A subcategory of submersible pumps is the solar slow pump, which has its electric motor directly wired to a photovoltaic panel and moves water any time the sun is shining, at a speed proportional to the amount of sunlight available. These pumps do not produce the kind of pressure and volume required to directly supply fixtures in the home, but are used to slowly and steadily move water to a storage container, from where it can be used when needed. They do not require battery storage or any other components used in a household solar electric system, making them simple to install and use.
Solar slow pumps are often used to lift water to a storage tank at a high point in the home, from which the water can use gravity to produce usable pressure. They can also be used to pump water from deep wells to a storage tank in or near the house, from which a small electric or hand pump can provide pressure.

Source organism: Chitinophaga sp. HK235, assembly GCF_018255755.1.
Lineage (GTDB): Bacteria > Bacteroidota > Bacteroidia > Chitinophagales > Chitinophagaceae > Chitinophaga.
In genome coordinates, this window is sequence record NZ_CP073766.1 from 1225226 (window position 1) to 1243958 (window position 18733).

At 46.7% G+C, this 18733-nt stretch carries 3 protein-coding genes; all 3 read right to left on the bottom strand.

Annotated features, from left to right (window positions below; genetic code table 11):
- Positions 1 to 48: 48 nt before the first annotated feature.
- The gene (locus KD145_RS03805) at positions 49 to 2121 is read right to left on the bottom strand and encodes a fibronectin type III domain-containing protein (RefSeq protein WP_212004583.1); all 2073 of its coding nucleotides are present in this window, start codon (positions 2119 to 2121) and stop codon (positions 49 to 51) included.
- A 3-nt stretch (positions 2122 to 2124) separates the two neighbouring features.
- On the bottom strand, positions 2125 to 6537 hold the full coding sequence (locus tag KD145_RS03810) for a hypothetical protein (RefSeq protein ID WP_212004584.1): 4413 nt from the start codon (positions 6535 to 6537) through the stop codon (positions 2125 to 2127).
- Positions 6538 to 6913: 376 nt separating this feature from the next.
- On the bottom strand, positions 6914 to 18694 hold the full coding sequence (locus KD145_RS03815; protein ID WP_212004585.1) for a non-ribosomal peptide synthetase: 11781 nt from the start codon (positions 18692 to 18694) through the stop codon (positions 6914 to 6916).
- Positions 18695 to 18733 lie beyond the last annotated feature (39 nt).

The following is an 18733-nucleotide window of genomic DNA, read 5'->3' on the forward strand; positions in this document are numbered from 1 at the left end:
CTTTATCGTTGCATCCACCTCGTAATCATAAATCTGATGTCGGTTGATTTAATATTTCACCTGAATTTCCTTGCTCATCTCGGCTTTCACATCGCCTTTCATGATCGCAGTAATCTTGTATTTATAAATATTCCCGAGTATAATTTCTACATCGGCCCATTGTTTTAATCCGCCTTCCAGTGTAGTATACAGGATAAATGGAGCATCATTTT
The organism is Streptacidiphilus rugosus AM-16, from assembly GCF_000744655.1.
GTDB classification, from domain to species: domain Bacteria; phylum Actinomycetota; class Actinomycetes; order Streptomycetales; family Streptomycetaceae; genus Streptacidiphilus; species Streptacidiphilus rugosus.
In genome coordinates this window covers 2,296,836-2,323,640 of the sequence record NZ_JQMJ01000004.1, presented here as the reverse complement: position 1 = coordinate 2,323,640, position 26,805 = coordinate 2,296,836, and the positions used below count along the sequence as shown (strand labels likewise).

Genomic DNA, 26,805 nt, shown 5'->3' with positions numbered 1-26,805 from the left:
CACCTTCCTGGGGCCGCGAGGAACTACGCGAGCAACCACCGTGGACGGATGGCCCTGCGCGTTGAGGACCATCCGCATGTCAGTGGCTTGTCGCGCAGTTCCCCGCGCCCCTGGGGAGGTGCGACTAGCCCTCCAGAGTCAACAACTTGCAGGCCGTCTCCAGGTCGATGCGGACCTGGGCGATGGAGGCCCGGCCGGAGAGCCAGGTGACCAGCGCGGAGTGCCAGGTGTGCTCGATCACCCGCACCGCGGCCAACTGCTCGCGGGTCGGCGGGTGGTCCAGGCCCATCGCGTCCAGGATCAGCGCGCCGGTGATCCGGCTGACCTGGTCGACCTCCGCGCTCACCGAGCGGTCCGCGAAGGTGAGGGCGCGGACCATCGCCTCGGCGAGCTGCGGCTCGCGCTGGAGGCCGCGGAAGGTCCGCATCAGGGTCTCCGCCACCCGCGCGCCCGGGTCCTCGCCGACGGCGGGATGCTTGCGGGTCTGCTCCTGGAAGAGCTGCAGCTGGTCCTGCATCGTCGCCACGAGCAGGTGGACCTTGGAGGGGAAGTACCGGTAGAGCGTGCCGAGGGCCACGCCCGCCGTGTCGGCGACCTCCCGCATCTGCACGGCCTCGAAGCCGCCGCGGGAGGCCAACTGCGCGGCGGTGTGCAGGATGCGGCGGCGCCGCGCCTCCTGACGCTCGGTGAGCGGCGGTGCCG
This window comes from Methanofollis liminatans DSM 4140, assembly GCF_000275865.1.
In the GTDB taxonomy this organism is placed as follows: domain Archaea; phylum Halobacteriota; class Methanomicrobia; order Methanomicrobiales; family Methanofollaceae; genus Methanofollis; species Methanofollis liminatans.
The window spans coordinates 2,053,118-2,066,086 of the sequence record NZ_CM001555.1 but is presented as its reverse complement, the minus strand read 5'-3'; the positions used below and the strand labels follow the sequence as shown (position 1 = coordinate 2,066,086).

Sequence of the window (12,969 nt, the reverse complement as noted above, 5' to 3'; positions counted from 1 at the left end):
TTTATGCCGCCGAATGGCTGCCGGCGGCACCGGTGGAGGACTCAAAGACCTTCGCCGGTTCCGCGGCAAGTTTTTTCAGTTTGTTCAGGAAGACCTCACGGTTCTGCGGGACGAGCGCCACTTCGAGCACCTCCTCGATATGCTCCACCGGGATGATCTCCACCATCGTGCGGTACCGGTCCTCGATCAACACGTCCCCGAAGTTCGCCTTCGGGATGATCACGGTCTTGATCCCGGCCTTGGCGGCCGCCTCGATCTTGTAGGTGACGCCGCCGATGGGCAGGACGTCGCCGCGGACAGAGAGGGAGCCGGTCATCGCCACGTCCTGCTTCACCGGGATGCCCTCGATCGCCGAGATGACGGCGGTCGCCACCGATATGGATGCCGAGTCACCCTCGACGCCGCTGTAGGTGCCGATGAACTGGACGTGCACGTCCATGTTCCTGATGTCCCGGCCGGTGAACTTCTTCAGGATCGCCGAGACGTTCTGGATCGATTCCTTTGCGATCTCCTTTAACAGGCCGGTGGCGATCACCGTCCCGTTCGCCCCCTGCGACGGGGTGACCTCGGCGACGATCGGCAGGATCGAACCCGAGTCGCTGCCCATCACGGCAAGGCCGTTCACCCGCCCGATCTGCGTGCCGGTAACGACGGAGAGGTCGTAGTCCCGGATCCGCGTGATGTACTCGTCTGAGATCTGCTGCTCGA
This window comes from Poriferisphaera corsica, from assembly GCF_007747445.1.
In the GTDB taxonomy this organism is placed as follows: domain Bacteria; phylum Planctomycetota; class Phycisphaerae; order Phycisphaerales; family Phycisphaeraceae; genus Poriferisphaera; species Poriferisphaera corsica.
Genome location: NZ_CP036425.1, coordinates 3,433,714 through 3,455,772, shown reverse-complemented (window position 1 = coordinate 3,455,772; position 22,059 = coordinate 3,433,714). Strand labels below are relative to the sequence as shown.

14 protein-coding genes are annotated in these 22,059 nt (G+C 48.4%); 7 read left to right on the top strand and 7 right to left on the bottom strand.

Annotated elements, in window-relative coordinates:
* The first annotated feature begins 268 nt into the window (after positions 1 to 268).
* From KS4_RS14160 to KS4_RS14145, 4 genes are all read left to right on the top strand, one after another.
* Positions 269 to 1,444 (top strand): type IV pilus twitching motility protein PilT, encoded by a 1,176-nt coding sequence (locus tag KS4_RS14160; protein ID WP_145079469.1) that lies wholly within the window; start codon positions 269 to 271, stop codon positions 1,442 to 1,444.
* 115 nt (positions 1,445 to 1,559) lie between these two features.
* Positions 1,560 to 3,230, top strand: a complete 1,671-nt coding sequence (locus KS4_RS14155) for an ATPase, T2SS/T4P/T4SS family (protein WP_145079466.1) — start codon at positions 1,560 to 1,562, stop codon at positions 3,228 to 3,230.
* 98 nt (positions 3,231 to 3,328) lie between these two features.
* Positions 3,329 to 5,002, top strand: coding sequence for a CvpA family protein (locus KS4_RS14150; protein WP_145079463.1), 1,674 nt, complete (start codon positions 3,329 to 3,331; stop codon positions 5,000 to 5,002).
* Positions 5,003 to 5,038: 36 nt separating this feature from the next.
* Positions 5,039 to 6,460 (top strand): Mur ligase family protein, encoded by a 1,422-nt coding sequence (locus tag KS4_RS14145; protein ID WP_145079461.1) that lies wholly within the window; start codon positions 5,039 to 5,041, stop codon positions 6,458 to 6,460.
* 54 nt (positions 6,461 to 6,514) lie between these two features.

These pumps are positioned close to the water source. The electric motor powers a centrifugal pump that provides flow and pressure to the output line supplying the home. A small amount of the water exiting the pump is siphoned away and sent down to the well, where it is pushed through a venturi. The pressure difference at the venturi draws more water up to the centrifugal pump. For shallow (0–12 meters /0–40 feet) wells, the venturi may be located at the pump, while for deep wells (12–30 meters /40–100 feet) it will be at the bottom of the well. Jet pumps are limited to about 30 meters (100 feet) of depth.
The chief advantage of the jet pump is that it does not rely on a tight seal to move water, and so requires less precise machining and is less prone to loss of performance due to wear than other pumps. In an era when metallurgy and seal technology was not as refined, this was the preferred way to pump water.